I am a terrible patient and thus avoid doctor visits like plague. Plus. It is my firmly held belief that doctor appointments spawn more doctor appointments—and who has time for that? But I relented last week and saw an orthopedist after I took a spill on pavement during mile three of an otherwise glorious run in late October. Seems the problem—a hematoma in my right quadriceps—took a couple of weeks to insinuate itself into an otherwise pretty smooth semester at the ballet school. That, and fluid in the joint that is now causing my knee to feel as if it will explode when I engage in certain kinds of activity, like, say, bending it. Grand plie and passe are out of the question for the time being. If nothing else, this bit of unpleasantness has forced my students to rely less on me to prop them up during class.
Anywho. Yesterday in traffic, on my way to spawned appointment number one with my physical therapist, I noticed a number 37 decal on the pickup truck in front of me; I’m guessing 37 is a NASCAR driver. Then I started wondering how famous dancers could be marketed, in the absence of a car or jersey number. A dear friend pointed out that all those race cars also have advertisements plastered all over them, and suggested this idea might not translate so well to tutus. (And this observation after I had described the gorgeous tutus in Clark Tippet’s Bruch Violin Concerto No. 1 at ABT, how well they were designed to emphasize movement: those Tide and Budweiser stickers could be a problem….) (Polina Semionova and Dimitrij Semionov in Bruch Violin Concerto No. 1 at German State Ballet Berlin; photo, Dieter Hartwig)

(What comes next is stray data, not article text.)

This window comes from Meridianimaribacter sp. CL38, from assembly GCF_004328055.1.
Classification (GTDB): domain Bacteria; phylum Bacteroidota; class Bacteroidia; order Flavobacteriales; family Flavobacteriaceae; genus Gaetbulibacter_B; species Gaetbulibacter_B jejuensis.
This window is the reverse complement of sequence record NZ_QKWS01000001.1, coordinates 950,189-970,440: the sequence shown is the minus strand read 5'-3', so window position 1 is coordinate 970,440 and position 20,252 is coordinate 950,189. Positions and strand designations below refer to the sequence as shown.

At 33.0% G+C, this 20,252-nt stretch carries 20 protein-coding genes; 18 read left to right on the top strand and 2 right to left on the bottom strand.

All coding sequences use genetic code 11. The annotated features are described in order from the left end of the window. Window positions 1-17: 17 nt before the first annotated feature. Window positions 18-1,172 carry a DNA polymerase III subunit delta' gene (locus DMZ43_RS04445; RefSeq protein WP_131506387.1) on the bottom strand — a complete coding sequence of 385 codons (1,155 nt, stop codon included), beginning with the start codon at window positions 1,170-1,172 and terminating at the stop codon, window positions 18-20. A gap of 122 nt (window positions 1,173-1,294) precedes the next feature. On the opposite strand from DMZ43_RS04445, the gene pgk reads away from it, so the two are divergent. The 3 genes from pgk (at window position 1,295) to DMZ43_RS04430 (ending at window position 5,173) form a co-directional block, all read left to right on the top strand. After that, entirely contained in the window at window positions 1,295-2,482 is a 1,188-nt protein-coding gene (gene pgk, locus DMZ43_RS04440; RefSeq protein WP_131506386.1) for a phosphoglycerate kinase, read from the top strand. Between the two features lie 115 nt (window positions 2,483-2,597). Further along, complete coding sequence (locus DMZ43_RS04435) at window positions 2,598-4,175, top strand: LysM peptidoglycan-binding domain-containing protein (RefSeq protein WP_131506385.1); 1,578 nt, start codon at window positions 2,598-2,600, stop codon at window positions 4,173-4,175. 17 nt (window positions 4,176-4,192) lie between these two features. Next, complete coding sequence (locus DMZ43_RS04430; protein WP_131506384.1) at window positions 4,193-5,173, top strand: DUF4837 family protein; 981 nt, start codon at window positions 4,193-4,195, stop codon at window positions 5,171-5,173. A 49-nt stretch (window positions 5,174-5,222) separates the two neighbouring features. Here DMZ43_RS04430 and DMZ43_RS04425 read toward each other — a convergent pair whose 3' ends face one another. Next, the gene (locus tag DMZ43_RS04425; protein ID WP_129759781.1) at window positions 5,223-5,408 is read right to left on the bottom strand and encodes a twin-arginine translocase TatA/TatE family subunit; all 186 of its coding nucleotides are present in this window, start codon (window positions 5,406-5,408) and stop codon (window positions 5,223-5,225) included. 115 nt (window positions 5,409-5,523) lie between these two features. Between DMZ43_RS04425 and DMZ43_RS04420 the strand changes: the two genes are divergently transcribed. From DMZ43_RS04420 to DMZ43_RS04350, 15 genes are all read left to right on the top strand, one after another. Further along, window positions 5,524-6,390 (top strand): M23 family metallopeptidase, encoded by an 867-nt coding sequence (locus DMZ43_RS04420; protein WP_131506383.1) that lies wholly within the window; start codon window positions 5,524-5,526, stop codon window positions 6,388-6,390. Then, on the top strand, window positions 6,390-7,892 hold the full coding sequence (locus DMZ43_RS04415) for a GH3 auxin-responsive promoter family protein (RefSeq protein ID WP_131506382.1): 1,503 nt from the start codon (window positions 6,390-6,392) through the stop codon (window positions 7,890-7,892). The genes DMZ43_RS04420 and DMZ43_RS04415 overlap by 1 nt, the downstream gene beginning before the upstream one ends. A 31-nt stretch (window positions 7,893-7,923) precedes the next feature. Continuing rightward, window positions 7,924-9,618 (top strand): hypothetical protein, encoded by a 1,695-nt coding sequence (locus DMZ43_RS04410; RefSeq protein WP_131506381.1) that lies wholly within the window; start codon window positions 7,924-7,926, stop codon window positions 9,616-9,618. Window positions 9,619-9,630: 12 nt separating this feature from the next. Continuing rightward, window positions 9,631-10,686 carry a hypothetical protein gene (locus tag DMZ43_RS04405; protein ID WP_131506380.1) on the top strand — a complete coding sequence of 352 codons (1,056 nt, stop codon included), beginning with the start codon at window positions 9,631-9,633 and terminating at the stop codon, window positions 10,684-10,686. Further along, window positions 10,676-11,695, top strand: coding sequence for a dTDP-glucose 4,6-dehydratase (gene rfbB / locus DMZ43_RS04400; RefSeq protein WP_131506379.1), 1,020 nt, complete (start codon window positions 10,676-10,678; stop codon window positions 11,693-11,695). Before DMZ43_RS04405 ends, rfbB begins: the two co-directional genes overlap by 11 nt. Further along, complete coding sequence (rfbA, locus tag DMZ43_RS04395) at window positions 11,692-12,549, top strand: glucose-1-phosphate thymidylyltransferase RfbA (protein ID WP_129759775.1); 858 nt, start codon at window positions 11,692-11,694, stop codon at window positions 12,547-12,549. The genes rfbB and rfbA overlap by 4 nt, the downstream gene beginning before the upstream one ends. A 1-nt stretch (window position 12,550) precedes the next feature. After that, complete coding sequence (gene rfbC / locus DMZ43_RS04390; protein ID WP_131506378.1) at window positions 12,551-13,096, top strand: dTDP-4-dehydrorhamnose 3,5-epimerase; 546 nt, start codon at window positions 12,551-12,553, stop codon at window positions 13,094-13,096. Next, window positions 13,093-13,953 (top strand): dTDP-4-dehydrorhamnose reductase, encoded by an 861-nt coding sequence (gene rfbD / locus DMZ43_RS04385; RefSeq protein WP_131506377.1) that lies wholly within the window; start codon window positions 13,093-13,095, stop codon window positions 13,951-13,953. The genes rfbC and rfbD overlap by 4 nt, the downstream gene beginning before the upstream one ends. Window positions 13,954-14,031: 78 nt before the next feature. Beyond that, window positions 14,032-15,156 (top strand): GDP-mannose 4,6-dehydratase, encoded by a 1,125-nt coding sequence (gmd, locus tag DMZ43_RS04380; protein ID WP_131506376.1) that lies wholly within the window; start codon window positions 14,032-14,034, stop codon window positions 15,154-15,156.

Some time ago my dancer, writer, photographer cyber-pal Matt Murphy had this clever idea: dancer trading cards. You can see an example here, in one of Matt’s posts over at The Winger. And how about this worlds-in-collision marketing idea: wrap the dancer trading cards in packages of snuff and sell them to the guy with the 37 on his truck. Matt: do you suppose it would work in Missoula?
Well, maybe not. But in response to her own question, What is your greatest dream? Twyla Tharp says this:
To be paid on the same level as professional athletes and pop stars. This would mean I live in a world where dance is as popular as soccer or rock ‘n’ roll. If the luckiest people in the world are the ones who get paid for doing what they would otherwise do for free, I am already lucky. But I’m an optimist. My greatest dream is always to be luckier.
(She can dream, can’t she?)
Disclaimer: I know nothing of NASCAR. Nothing.